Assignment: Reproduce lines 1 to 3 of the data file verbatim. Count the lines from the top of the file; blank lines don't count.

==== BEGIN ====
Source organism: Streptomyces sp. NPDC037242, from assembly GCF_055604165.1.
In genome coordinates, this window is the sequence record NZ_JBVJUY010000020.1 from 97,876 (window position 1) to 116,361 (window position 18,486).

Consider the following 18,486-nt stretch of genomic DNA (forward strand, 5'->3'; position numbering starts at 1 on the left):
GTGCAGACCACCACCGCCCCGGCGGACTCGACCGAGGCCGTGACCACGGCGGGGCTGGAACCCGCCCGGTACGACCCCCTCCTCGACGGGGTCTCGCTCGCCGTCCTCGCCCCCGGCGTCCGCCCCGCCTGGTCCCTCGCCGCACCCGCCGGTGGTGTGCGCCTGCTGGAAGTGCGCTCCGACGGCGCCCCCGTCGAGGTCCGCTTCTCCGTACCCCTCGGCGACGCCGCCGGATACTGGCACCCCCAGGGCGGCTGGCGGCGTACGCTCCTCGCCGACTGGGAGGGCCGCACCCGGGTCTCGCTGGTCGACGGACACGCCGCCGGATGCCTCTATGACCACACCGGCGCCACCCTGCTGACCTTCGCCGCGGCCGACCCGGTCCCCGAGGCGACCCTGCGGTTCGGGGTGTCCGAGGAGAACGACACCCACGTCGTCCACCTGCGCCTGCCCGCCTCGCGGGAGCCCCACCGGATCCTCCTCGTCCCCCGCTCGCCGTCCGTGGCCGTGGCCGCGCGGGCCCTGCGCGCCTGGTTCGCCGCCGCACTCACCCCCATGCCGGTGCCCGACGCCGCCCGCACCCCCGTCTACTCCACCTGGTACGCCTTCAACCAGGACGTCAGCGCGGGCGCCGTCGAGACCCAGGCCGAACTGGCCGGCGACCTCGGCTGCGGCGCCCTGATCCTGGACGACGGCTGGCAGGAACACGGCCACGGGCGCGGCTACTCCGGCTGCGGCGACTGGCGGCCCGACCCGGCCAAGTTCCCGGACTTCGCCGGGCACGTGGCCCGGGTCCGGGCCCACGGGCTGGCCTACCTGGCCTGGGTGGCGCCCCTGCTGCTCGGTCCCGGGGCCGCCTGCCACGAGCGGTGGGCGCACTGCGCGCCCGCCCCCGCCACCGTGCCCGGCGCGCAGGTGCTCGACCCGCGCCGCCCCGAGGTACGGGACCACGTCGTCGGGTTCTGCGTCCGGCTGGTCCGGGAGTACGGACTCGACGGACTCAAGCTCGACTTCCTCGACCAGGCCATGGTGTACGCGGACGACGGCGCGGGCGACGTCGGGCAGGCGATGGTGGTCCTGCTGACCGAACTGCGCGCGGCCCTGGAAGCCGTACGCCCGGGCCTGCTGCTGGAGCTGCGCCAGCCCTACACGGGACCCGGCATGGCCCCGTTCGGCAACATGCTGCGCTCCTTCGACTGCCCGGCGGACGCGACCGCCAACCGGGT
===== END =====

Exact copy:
Source organism: Streptomyces sp. NPDC037242, from assembly GCF_055604165.1.
In genome coordinates, this window is the sequence record NZ_JBVJUY010000020.1 from 97,876 (window position 1) to 116,361 (window position 18,486).

Consider the following 18,486-nt stretch of genomic DNA (forward strand, 5'->3'; position numbering starts at 1 on the left):